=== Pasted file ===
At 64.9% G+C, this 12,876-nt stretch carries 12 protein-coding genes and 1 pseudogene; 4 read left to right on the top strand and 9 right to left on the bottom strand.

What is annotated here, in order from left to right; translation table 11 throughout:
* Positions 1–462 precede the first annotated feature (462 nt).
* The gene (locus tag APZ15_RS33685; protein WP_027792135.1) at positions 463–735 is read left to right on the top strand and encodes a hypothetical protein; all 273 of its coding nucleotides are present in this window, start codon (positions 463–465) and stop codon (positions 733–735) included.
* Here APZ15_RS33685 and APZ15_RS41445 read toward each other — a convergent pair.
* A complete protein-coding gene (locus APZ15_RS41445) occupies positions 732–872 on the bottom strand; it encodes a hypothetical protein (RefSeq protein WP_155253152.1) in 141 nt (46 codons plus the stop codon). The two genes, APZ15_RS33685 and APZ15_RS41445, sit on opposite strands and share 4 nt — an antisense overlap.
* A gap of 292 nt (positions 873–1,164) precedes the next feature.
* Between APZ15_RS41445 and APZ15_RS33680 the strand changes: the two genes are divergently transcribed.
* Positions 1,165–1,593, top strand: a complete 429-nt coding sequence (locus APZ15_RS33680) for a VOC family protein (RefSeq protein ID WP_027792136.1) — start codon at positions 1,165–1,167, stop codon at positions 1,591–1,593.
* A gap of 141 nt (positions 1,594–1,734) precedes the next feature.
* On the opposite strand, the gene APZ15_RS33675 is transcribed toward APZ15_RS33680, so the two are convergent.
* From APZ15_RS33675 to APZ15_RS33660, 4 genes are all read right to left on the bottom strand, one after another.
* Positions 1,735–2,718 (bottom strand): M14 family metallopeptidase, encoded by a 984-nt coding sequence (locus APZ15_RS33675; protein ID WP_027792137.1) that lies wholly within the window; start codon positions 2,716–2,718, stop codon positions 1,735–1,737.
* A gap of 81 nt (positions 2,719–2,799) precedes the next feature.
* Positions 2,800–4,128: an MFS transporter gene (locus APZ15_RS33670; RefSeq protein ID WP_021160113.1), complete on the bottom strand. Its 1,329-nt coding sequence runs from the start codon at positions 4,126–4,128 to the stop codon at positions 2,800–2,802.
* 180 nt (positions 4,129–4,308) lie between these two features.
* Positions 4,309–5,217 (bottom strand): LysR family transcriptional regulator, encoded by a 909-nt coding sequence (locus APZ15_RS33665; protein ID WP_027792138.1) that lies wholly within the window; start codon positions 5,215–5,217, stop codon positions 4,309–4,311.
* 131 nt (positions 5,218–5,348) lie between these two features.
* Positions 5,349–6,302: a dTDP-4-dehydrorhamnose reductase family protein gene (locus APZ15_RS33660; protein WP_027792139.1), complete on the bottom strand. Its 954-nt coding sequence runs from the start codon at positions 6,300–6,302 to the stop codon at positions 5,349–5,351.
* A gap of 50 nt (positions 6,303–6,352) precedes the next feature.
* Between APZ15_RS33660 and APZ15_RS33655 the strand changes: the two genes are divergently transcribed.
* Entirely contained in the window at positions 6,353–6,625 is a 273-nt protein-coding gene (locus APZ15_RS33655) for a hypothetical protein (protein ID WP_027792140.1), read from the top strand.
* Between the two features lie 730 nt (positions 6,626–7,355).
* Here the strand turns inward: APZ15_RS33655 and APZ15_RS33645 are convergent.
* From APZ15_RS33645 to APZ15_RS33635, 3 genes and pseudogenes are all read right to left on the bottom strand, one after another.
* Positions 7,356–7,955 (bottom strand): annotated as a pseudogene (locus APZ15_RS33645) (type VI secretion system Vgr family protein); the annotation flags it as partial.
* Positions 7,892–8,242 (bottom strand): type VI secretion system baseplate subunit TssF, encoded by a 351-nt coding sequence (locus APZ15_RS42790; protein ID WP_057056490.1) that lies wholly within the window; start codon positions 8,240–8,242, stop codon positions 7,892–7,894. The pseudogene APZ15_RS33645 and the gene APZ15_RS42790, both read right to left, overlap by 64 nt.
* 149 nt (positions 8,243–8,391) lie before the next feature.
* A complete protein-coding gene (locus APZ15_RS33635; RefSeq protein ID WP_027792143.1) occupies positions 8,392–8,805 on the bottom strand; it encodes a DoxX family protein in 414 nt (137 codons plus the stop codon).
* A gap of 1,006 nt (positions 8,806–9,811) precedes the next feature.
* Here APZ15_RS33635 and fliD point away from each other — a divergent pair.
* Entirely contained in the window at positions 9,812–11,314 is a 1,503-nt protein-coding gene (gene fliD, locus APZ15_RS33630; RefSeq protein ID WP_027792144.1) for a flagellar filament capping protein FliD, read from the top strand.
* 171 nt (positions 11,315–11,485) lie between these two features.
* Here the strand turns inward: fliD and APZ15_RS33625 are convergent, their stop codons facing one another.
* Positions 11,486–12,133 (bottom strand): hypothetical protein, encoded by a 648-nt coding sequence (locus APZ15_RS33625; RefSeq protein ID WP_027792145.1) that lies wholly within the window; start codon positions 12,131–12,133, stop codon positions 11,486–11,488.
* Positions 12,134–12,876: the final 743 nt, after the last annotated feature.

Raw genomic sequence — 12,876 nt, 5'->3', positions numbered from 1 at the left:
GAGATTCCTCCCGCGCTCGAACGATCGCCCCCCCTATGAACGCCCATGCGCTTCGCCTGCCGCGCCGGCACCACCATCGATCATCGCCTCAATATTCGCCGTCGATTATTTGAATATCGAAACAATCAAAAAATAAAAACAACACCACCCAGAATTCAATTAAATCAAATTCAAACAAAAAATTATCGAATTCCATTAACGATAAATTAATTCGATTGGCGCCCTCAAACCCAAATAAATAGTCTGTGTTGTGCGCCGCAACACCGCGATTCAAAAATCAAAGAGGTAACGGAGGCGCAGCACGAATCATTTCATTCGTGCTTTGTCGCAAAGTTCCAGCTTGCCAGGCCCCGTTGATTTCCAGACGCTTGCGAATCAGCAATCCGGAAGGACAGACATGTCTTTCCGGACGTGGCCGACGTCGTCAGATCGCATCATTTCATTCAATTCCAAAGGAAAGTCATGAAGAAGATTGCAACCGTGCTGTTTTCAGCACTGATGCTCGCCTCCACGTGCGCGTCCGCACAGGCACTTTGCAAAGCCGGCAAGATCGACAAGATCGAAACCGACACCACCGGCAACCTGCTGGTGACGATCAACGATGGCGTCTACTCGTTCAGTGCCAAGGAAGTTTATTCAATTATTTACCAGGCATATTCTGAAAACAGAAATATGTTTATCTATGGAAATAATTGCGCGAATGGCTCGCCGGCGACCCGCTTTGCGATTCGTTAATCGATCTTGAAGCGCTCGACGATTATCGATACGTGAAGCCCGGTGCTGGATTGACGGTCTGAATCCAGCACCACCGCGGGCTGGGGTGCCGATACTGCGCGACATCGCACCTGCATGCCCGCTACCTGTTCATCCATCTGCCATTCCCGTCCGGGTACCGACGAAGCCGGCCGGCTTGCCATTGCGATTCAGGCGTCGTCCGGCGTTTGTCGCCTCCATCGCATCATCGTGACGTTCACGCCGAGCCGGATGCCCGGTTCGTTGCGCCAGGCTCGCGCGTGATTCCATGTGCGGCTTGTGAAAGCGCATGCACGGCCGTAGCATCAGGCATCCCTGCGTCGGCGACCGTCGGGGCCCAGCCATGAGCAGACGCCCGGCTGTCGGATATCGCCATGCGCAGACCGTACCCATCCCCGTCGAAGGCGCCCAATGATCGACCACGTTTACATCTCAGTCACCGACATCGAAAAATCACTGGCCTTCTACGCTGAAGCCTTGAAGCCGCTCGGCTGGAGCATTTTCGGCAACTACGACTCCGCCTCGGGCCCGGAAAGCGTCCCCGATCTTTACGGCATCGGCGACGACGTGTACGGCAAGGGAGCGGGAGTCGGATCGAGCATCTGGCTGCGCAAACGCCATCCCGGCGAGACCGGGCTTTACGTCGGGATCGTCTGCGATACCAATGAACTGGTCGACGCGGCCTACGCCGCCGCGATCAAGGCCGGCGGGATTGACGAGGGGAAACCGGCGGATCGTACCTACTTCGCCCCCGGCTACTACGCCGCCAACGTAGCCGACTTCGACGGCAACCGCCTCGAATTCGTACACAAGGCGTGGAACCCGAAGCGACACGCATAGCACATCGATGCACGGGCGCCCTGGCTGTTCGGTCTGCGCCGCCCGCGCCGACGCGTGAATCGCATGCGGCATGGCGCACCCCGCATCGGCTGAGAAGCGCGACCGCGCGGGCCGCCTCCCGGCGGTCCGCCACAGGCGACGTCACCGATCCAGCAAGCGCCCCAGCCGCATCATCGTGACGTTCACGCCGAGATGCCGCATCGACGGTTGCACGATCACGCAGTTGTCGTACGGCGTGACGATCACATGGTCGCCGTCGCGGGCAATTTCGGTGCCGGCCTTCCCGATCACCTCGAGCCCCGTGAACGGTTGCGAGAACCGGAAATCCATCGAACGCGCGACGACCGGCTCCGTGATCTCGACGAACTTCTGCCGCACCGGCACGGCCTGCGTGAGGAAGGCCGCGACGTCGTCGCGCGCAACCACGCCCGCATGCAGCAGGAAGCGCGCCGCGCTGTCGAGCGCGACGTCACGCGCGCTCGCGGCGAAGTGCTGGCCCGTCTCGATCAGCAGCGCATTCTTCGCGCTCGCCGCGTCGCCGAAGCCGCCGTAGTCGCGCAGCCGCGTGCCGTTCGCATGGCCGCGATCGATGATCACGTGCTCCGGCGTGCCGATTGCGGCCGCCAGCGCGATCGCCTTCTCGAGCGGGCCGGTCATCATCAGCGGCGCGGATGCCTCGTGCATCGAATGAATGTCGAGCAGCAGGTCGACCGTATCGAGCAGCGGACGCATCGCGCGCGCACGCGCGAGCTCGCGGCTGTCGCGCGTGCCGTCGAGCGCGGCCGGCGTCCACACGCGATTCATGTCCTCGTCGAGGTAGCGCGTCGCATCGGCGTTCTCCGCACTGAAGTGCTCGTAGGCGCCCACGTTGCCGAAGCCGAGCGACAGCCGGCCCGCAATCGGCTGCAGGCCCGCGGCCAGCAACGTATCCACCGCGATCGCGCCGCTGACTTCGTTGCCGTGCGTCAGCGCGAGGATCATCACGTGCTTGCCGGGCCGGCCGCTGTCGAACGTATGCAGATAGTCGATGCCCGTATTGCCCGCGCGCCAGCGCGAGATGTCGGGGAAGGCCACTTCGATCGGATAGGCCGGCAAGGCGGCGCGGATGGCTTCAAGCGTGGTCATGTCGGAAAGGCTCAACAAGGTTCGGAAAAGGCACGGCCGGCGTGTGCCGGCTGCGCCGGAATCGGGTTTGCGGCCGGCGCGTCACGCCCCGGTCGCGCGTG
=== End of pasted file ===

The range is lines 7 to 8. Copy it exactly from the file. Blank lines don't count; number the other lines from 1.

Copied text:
* A gap of 292 nt (positions 873–1,164) precedes the next feature.
* Between APZ15_RS41445 and APZ15_RS33680 the strand changes: the two genes are divergently transcribed.